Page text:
Australian Politics, Mark II


#5766

I would expect that any lawyer would act within the law and comply with the ethics of their profession.
There are very good reasons for those ethics mostly connected with “right to a fair trial” specifically under the Victorian Charter of Rights and responsibilities.

The case of Lawyer X has massive repercussions.


#5767

Lawyer X may eventually get her clients off, the ultimate long con.


#5768

Boo for you all ignoring or not caring about my point.
Perhaps I should expand?

I’m stunned by the lack of ‘And then what happens?’

Lawyers, police, internal spies (if you like), criminals…work by a code.
I’ve had very little experience with criminal elements, but the little I’ve had has made a very deep impression on me that they take that ■■■■ seriously.
I’m not going to drop the buzzwords they drop, I’m sure you can guess.

My point is, the moment the police go, ‘Ha-ha, fooled you. There are no rules.’
That’s the moment that their opposition (in this so-called ‘war on crime’) go, ‘O, Rly?’

I don’t think anyone wants that.


#5769

And then she’ll disappear down an abandoned mine shaft one quiet Tuesday. I’m betting her clients won’t have forgotten.

She’s got no friends left, not among the crooks, not among the good cops, and not among the bad cops. She’s betrayed everyone. She’ll go into witness protection (for whatever that’s worth), have to abandon her entire life and all her friends, and she’ll be looking over her shoulder every day as long as she lives. Which may not be long.

That’s not even the worst bit. The worst bit is when we say ‘ok, there’s no rules for police when they’re chasing criminals’ then we cede to the police the courts’ role in deciding whether someone is a criminal or not. By definition, if the police choose to break the rules in pursuit off someone, that person is a criminal. And that means there’s no rules for the police at all. And what rules are the cops allowed to break, anyway? They’re already breaking attorney-client privilege and the right to a fair trial, what rules are they allowed to break next in the pursuit of the war on crime’? Rules against torture? Rules about arbitrary arrest and detention without trial? Rules about summary execution? How criminal is it justifiable to be, in order to fight crime?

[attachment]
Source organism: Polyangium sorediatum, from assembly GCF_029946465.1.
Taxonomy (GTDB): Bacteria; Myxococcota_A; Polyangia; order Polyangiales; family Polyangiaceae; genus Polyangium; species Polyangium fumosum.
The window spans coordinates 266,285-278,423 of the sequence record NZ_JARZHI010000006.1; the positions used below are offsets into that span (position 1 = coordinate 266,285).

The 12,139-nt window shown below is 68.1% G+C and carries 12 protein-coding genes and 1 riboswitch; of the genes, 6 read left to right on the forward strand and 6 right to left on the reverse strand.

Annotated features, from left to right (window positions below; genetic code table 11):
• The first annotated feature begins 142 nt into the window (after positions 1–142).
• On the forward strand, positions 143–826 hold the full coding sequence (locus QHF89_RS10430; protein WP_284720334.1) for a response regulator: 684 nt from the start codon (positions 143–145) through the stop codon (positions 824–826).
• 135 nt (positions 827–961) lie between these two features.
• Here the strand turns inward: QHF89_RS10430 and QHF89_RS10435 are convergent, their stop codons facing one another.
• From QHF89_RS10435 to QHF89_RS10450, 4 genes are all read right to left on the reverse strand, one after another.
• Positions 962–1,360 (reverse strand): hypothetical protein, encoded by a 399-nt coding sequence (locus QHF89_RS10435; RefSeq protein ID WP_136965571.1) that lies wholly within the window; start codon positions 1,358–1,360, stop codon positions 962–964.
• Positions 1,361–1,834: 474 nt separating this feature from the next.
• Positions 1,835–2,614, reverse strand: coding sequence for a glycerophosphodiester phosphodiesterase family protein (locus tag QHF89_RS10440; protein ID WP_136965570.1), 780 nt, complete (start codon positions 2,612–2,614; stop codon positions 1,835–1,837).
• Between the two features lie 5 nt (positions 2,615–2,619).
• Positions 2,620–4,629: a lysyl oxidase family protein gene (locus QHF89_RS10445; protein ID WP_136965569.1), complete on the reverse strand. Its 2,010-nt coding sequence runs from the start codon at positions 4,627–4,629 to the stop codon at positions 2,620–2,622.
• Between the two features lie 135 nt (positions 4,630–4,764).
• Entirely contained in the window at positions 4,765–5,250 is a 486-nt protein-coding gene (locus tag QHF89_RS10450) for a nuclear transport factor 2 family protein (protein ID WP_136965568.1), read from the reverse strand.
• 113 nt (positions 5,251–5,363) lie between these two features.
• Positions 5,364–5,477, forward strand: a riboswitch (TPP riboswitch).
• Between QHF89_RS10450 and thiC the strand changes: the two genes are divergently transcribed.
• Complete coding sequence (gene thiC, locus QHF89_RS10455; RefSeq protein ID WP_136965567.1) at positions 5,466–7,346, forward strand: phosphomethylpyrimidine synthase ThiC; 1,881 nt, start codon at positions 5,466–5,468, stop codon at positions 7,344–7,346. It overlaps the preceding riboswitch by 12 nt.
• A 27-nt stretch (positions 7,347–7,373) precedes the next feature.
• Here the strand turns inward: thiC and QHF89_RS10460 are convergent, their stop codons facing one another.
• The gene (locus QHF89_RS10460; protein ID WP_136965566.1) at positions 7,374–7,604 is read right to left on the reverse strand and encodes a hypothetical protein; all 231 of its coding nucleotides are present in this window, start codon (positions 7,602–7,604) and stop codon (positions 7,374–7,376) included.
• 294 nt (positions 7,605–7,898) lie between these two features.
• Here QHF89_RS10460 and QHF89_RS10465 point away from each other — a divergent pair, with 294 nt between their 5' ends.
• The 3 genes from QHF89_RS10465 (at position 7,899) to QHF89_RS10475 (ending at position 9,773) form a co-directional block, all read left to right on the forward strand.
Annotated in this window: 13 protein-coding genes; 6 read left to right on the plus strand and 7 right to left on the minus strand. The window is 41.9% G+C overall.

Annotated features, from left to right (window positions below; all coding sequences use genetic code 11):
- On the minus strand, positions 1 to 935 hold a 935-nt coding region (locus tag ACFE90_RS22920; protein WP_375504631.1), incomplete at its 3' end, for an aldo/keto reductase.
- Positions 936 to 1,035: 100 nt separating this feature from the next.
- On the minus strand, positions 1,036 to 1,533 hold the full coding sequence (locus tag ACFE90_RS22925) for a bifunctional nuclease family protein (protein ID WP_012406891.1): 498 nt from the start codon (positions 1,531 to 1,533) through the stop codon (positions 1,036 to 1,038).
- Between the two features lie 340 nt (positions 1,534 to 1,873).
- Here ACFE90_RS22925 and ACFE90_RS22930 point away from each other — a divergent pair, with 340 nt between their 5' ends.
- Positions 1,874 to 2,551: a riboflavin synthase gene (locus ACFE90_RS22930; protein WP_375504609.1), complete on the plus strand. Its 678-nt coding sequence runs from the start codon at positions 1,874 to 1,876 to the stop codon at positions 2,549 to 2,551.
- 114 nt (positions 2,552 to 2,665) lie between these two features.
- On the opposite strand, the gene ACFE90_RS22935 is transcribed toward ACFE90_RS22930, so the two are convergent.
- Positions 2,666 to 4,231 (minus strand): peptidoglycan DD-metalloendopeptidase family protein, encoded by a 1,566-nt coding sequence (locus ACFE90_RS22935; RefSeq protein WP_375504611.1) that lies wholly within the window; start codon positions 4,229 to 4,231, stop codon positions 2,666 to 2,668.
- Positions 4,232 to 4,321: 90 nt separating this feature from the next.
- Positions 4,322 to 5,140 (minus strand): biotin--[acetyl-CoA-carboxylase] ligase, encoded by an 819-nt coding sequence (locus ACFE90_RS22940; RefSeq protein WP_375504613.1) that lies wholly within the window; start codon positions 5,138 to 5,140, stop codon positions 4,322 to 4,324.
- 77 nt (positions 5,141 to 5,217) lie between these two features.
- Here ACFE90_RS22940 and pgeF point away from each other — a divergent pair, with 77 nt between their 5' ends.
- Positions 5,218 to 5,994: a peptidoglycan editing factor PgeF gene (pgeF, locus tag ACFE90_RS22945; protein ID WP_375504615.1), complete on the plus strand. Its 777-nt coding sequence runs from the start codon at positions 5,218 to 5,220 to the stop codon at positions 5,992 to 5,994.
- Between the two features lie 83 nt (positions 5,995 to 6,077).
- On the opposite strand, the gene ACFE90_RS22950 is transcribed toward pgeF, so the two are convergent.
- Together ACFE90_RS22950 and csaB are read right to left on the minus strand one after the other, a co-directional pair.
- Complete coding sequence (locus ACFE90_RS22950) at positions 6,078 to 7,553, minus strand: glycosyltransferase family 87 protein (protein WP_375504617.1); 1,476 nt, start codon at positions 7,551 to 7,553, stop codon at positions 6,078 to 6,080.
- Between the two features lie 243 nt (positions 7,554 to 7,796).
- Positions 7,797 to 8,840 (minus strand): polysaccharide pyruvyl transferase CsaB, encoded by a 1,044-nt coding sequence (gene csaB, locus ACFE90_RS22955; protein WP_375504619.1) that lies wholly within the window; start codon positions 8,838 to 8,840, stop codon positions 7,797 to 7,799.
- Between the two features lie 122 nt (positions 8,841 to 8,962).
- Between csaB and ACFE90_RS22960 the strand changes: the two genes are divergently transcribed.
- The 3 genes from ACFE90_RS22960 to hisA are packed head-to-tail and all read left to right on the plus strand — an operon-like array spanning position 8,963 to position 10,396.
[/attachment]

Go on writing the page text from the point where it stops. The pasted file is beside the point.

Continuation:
#5770

Well, yes.
That’s a part of ‘what happens next.’
Presumably we trust individuals to know where to draw the line and never get it wrong.

The far greater part, in my opinion, is you bring a lot more people into play that weren’t there before.
If the police have no code, then you cannot possibly expect criminals to have one.


#5771

If police have no code, I’d be much more scared of the police than I would be of criminals. Police are hugely more organised and powerful than any criminal organisation, and can do an infinite amount more damage. Plus if police have no code, then any criminal with half a brain would simply join up and be a cop. All the lack of restraint, none of the downside.


#5772

It is, indeed, a slippery slope.


#5773

True, although if I was a criminal, and my lawyer didn’t contribute to my arrest/indictment (which is the big ‘if’), and I was then released due to them being tainted I’d be thanking said lawyer for a job well done.


#5774

That’s not true, I went full retard and mentioned the Stasi


#5775

It’s not Godwin’s Law when you’re talking about genuine fascism.


#5776

Looks like the Banking RC is about to claim it’s first victim with the NAB head about to get the bullet as expected.


#5777

CEO and chairman


#5778

And in other news …

A Lib MP (Scott Buchholz) has formally apologised for ‘inappropriate behaviour’ towards a female air force member during an official visit (!)

A ‘grassroots’ campaign against the ALPs franking credits taxation changes has been revealed to be run by a relative of the minister, in coordination with the minister (Tim Wilson), and to have paid for unauthorised (and therefore illegal) ads against the policy. And the minister has announced an official inquiry into the ALPs policy, and has been promoting the website of this group as the way people can have their say. Except the website will not accept your submission unless you add your name to a petition opposing the changes.

Robert Doyle is reportedly being investigated for multiple instances of harrassment etc going back basically his entire career.